Pairing suggestions include a rare beef cheddar burger, but the wine’s fresh black and blue fruits will pair even better with a lamb or turkey burger with a slice of Jarlsberg. If grilling sausages, go toward sweet pork and veal rather than spicy beef dishes. White meat also pairs well with Sa Natura due to its inherently sweeter character and also is a good match for meat dishes in mushroom sauce.
The 2011 earned 92 points from Wine Enthusiast & was an Editor’s Choice; prior vintages all earned 90+ points from Robert Parker and others.
This wine is made from certified organically-grown grapes, from which 3,050 cases were produced for the 2012 vintage. The vines are head-pruned, dry-farmed (no irrigation), and grow in limestone and clay soil. The vineyards are located within Batea, a town at an elevation of 450 m (1,476 ft). The wine is comprised by 50% Garnacha, 20% Carignan, 10% Merlot, 10% Syrah, and 10% Tempranillo.
According to the Olé Website, “the grapes are brought to the winery in the early morning hours before being de-stemmed and crushed. Prior to fermentation, the must is macerated at a cool temperature (43°F) for four days in large tanks of 5,000-10,000 liter capacity. Fermentation starts [by] utilizing neutral yeasts from Levuline (used mostly in Champagne) and the skins mix with the juice for 22-28 days. Malolactic fermentation takes place in stainless steel tanks. The wine is aged for twelve months in 300-liter French and American oak barrels.”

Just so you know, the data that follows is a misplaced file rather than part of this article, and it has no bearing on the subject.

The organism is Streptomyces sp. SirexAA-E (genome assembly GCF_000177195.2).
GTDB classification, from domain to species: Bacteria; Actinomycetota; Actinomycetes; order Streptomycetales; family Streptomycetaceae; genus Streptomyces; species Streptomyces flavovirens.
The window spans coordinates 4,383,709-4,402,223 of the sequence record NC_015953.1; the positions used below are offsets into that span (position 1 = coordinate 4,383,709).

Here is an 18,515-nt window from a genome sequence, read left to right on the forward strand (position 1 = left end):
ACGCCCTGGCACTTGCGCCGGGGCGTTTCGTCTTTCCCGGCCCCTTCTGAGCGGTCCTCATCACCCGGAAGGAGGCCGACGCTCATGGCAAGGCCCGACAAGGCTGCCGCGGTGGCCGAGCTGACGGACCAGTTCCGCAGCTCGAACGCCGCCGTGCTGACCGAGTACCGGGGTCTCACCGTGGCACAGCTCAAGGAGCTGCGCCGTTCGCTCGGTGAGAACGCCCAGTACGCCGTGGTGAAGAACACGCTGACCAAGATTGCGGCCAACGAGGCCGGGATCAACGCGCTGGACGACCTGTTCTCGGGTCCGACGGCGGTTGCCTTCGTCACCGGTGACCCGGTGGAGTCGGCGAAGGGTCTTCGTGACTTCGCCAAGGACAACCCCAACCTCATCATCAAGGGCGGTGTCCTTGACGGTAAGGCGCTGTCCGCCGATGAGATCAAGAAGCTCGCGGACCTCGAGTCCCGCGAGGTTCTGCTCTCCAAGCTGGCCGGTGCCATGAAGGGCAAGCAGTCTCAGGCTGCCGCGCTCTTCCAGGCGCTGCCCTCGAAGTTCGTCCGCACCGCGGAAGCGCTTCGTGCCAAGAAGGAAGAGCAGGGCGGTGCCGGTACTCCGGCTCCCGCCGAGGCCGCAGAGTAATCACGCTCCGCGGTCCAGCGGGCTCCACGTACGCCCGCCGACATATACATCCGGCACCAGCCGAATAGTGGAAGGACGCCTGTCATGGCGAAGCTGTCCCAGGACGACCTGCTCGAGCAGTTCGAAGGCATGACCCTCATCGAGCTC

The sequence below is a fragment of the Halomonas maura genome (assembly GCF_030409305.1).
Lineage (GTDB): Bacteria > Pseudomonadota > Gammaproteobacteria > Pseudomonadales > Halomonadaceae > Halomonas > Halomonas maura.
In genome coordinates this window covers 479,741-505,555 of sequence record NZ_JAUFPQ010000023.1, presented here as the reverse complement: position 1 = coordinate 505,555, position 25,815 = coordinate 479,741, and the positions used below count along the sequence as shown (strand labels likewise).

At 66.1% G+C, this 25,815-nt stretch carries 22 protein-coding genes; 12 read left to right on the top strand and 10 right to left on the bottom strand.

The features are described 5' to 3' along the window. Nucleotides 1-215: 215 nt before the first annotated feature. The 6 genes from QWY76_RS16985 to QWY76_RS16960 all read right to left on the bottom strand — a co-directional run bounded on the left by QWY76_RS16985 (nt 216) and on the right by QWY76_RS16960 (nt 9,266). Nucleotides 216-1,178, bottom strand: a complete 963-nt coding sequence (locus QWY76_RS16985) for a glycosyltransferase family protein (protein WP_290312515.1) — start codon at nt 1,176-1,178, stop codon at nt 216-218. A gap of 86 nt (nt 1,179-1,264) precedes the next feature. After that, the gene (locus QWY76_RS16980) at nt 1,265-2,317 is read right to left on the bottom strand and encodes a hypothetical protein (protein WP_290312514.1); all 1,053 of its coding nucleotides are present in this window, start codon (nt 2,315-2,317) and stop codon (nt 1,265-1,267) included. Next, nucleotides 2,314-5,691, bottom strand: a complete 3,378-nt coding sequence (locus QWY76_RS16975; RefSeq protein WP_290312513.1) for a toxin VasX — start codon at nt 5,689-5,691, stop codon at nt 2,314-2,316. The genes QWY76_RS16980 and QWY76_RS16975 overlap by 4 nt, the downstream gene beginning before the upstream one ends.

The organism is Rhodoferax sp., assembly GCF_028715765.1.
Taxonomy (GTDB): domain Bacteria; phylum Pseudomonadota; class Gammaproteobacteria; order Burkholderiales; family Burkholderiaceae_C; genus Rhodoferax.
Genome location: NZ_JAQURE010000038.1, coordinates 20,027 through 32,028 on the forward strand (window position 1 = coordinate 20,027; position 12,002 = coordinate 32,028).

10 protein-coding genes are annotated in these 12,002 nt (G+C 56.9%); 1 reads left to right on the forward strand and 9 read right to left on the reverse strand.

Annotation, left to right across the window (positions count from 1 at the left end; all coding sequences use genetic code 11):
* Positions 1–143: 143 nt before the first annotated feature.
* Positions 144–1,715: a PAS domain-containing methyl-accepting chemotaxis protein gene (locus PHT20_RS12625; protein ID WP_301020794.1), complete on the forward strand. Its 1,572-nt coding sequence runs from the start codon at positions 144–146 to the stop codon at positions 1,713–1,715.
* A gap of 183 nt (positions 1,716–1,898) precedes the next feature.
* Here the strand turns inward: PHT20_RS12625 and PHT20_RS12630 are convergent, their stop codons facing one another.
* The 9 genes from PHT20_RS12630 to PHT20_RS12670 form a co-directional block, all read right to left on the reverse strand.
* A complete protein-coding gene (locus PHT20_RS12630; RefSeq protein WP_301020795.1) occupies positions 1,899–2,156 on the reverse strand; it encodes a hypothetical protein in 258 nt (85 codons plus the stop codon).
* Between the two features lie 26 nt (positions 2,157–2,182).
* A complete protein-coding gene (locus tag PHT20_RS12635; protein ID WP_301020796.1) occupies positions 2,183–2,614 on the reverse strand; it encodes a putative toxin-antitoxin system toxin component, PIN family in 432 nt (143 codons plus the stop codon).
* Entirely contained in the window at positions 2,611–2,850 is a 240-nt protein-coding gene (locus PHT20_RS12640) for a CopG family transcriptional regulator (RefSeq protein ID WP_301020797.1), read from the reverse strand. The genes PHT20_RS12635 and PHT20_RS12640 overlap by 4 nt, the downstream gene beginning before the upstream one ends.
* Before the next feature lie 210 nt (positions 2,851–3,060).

Portal Red is dark ruby-colored, while the aroma reveals minerality, cedar, tobacco, cassis, and black fruit. Ripe and fruit-sweet on the palate, with licorice, dried herbs and mineral notes, ending with a long, fruity finish. It should remain enjoyable for a few more years.
This wine’s ripe, juicy character is very easy to pair with foods like casual American fare (burgers, wrap sandwiches, burritos), spicy Latino dishes, as well as aged hard cheeses.
This is Piñol’s premiere wine, made from a selection of the best barrels of Garnatxa (50%), Cariñena (30%) and Morenillo (20%) of the 2008 vintage, resulting in a limited production of 7,750 bottles, of which over 1,400 were imported by Olé to the United States. The vines, by the way, are anywhere from 35 to 60 years old. The wines spent 20 – 24 months in 85% French and 15% in new American oak barrels and fined with no animal products, so it can be considered a vegan wine. Its alcohol content is 14.85%.